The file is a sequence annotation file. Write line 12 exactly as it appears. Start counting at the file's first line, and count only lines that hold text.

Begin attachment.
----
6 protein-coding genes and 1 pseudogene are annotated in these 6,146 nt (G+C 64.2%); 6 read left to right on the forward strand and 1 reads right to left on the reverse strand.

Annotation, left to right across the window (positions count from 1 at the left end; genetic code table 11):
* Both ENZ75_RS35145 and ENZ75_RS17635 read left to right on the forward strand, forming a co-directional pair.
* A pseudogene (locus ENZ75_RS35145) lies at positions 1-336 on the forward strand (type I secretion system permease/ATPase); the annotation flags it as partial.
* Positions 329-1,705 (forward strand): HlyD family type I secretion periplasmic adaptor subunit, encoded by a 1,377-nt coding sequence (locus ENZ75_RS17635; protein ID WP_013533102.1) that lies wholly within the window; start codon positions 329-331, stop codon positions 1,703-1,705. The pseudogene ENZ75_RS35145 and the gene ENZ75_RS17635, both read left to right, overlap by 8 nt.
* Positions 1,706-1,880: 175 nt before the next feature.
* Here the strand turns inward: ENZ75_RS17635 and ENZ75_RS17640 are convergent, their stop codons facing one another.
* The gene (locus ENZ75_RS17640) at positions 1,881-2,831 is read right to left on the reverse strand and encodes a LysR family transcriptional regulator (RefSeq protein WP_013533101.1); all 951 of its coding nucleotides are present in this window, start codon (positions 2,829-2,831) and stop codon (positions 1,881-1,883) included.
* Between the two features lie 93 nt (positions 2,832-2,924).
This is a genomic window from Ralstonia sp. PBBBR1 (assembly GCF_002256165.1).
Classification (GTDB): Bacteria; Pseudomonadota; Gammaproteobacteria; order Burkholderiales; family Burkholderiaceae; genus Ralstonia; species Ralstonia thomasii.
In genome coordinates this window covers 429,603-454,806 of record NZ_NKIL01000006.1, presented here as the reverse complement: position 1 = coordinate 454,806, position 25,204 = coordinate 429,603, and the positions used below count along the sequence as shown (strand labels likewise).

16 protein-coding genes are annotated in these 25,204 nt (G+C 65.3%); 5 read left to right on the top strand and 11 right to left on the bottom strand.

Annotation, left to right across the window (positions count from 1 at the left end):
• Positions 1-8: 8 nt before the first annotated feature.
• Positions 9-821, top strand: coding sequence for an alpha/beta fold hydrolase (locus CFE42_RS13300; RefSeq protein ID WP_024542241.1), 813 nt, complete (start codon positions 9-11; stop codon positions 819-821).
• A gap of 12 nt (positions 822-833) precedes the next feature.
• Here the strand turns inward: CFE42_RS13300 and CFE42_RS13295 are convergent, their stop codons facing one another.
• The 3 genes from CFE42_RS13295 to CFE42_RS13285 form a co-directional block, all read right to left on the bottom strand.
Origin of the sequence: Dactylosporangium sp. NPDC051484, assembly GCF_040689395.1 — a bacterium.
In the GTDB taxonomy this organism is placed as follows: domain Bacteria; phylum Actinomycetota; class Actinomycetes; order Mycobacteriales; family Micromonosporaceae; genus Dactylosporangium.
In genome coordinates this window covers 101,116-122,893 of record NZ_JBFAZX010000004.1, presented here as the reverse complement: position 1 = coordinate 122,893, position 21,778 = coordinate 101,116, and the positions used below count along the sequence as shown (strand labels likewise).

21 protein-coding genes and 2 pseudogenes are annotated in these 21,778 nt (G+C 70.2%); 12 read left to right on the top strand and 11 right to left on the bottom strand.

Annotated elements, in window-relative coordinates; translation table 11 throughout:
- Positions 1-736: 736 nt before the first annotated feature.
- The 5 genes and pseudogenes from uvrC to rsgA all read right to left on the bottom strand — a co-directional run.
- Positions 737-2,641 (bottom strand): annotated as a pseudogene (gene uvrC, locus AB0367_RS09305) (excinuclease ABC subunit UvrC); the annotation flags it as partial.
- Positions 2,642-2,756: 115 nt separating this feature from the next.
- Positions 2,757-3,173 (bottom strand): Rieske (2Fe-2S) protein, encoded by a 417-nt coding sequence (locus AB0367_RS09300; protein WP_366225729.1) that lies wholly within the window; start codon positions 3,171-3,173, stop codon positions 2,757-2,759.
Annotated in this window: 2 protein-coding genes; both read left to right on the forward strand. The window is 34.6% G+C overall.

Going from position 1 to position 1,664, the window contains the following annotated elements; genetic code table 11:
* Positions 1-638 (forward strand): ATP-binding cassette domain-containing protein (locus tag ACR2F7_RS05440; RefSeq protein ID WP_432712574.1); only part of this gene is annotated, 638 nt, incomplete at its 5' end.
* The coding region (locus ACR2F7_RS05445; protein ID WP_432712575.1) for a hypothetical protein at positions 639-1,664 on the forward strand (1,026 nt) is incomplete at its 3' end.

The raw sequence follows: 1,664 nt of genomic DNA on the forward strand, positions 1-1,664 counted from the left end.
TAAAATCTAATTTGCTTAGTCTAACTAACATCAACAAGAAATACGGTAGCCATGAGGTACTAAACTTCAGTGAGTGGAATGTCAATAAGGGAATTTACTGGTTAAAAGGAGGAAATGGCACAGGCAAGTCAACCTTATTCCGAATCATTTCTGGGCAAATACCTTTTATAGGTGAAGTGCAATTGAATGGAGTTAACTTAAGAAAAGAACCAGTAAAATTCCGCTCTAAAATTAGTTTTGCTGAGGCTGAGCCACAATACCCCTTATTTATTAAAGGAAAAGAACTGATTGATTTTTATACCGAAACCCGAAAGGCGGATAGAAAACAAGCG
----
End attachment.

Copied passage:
In genome coordinates this window covers 429,603-454,806 of record NZ_NKIL01000006.1, presented here as the reverse complement: position 1 = coordinate 454,806, position 25,204 = coordinate 429,603, and the positions used below count along the sequence as shown (strand labels likewise).